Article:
The contraception controversy: what’s really going on?


As many of us may have noticed by now, the media has been busy not only covering the riveting details of Whitney Houston’s untimely death, but also the recently surfaced contraceptive debate. So before we dive into what really is being argued, here are the facts:

“The Patient Protection and Affordable Care Act of 2010 [otherwise known as Obamacare], requires new private health plans written on or after August 1, 2012 to cover contraceptive counseling and services and all FDA-approved methods without out-of-pocket costs to patients.”

This bill was then modified after severe criticism from the Republicans, who argued that this bill was directly violating the right to religious freedom. President Obama then presented a compromise which now specifies that any employer – that is either a church or has a specific religious affiliation – does not have to provide female contraceptive coverage directly, but must provide their employees with an insurer that will offer female contraception for no out-of-pocket cost for the patient. Employers that have not yet made this change must be in compliance with the law within the year.

Even with this compromise, there is still major opposition to this bill which has kept it as a main issue in the Republican Primary Debates, in Congress, and in regards to media coverage. This debate has gotten so out of control that there is now a bill that Republicans are trying to pass in Missouri “that would let employers refuse to provide health insurance coverage for birth control, abortions, and sterilization procedures” (AP). This bill is attempting to be passed on the precedent that any/all employers should not have to provide medical services that they find morally objectionable.

In my opinion, all of this has gotten way out of hand. First of all, the U.S. Equal Employment Opportunity Commission recognized “that an employer’s failure to provide coverage of contraception, when it covers other prescription drugs and preventive care, is a violation of protections against sex discrimination under Title VII of the Civil Rights Act; those protections for employees’ benefits include no exemption for religious employers”(“Insurance Coverage of Contraceptives”, Guttmacher Institute), and this was back in December 2000.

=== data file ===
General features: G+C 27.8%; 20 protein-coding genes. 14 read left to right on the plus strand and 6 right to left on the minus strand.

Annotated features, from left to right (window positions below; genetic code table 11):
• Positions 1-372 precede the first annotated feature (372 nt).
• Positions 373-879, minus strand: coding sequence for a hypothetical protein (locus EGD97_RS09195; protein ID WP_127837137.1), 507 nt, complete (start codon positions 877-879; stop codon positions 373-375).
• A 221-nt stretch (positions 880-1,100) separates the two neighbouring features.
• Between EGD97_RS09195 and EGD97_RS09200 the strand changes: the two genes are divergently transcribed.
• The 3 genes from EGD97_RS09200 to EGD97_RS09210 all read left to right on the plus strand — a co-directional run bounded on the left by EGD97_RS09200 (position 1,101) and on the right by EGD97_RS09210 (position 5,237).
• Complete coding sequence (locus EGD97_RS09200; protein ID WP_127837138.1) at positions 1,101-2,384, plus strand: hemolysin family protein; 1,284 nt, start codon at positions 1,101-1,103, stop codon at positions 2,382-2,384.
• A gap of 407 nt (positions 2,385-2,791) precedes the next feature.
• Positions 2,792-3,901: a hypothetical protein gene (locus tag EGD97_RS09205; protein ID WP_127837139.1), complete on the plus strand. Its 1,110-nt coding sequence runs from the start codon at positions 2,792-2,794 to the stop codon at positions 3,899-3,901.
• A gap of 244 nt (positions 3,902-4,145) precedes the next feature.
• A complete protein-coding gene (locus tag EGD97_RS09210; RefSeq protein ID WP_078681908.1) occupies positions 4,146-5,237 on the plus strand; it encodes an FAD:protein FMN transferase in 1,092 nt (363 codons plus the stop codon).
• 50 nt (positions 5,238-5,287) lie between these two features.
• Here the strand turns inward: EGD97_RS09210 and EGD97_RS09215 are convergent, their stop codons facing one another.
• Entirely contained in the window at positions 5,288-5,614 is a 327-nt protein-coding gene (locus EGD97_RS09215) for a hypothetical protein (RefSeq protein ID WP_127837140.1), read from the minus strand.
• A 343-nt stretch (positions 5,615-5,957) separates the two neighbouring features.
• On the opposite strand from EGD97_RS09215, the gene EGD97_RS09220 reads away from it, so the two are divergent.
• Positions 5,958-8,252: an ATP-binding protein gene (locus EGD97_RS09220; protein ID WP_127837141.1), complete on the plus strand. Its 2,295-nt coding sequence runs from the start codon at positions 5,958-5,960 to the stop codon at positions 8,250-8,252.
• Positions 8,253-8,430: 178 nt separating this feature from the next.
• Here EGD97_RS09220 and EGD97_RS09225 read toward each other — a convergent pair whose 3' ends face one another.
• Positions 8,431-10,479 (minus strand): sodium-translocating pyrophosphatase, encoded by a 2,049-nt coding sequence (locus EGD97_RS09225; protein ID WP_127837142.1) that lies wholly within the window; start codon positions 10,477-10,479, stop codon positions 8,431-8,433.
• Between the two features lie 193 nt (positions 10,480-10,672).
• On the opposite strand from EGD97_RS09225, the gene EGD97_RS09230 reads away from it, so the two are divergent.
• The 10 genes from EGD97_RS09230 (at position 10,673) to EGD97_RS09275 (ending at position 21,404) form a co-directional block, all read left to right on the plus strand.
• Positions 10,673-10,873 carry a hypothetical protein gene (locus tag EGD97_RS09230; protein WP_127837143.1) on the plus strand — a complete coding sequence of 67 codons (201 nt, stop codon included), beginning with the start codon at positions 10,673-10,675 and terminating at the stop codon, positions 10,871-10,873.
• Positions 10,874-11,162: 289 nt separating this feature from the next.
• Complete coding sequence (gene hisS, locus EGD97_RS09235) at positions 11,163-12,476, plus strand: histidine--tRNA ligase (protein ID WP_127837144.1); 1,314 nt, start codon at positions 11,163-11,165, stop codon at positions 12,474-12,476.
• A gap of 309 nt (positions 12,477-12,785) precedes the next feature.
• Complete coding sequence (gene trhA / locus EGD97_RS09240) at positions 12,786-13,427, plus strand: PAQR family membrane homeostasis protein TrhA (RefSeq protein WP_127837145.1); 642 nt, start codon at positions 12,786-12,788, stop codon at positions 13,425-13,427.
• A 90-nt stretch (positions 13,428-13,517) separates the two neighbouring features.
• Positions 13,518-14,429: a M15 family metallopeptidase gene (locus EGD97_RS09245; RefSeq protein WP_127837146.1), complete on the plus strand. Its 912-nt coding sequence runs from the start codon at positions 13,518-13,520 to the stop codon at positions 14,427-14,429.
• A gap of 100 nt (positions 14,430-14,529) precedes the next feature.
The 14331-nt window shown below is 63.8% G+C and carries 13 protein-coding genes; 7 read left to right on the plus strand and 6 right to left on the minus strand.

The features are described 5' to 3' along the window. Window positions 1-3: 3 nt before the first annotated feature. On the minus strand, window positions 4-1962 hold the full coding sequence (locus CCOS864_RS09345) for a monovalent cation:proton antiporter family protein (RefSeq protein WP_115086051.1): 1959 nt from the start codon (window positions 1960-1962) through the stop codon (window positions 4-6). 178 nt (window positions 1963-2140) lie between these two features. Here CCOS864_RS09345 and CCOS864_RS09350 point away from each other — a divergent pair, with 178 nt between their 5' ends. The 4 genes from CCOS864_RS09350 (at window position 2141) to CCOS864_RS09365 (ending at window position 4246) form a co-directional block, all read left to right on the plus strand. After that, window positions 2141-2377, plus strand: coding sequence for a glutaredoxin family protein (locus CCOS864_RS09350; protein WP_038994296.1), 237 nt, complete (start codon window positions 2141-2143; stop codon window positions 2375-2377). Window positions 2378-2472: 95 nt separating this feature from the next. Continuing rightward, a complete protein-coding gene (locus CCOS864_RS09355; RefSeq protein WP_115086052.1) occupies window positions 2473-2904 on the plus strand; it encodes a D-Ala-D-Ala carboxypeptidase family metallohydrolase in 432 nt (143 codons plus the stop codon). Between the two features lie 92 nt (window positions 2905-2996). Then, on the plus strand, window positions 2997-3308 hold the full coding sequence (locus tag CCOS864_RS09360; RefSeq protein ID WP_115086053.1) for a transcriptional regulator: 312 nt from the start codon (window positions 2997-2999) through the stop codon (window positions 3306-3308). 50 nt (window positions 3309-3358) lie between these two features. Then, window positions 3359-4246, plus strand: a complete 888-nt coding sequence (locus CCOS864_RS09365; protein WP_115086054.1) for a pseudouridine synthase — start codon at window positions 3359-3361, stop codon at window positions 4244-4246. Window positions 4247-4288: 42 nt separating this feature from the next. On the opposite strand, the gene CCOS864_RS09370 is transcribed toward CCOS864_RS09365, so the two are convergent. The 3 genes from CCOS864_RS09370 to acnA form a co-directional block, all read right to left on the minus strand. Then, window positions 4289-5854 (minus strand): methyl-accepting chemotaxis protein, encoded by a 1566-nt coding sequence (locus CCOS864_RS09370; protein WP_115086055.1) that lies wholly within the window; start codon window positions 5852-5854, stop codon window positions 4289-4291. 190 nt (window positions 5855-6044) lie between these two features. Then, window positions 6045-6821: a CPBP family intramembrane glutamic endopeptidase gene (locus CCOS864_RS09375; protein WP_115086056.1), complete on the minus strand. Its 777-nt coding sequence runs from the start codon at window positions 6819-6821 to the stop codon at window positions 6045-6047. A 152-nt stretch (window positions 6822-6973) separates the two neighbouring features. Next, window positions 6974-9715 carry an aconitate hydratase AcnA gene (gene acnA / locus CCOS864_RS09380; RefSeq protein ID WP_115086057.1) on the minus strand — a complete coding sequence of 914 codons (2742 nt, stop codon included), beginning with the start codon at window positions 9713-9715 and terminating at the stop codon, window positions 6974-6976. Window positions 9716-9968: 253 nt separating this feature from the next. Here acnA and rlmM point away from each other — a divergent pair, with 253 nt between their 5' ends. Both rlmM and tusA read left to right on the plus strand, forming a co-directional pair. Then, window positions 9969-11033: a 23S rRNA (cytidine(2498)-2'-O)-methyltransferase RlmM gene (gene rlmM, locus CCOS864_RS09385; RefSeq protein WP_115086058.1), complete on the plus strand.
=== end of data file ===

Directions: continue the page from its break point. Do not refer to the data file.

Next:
Secondly, let’s take a look at the amount of women who use female contraception. A study done by the Guttmacher Institute provided a statistic (one that has been popularly quoted in the media and in debate) that says 98% of Catholic women have used a method of female contraception at one point in their lives. The opposition parties to this bill have focused in on this statistic, stating that it is a gross overestimate and criticized that it is a biased study because it was performed by an institute that was once a branch of Planned Parenthood. I was interested in this discrepancy and looked at the data, and here is what I found:

-The study was done on Catholic women in the U.S. between the ages of 15-44

-2% use natural family planning

-11% use no method at all

-87% have used a method of birth control at some point during their lives

Even if this study had a slight bias, over 80% of Catholic women of childbearing age have used contraceptives in their lifetime. Religions constantly change and evolve, and maybe this practice in the Catholic religion is becoming outdated.  The fact that women don’t have a representative voice in our government (they have an average of only 16.9%of the seats in each the House and the Senate), remains a major problem, especially when women’s health care continues to be debated while Viagra is widely considered an essential medicine to be covered by insurance.

Then 27 states already require insurers to cover female birth control, and I believe that this debate continues to remain a major issue because politicians are scared to talk about the real issues at hand, like the lack of confidence in the U.S. Economy, the continued Euro crisis, and the possible ramifications if Greece actually does collapse.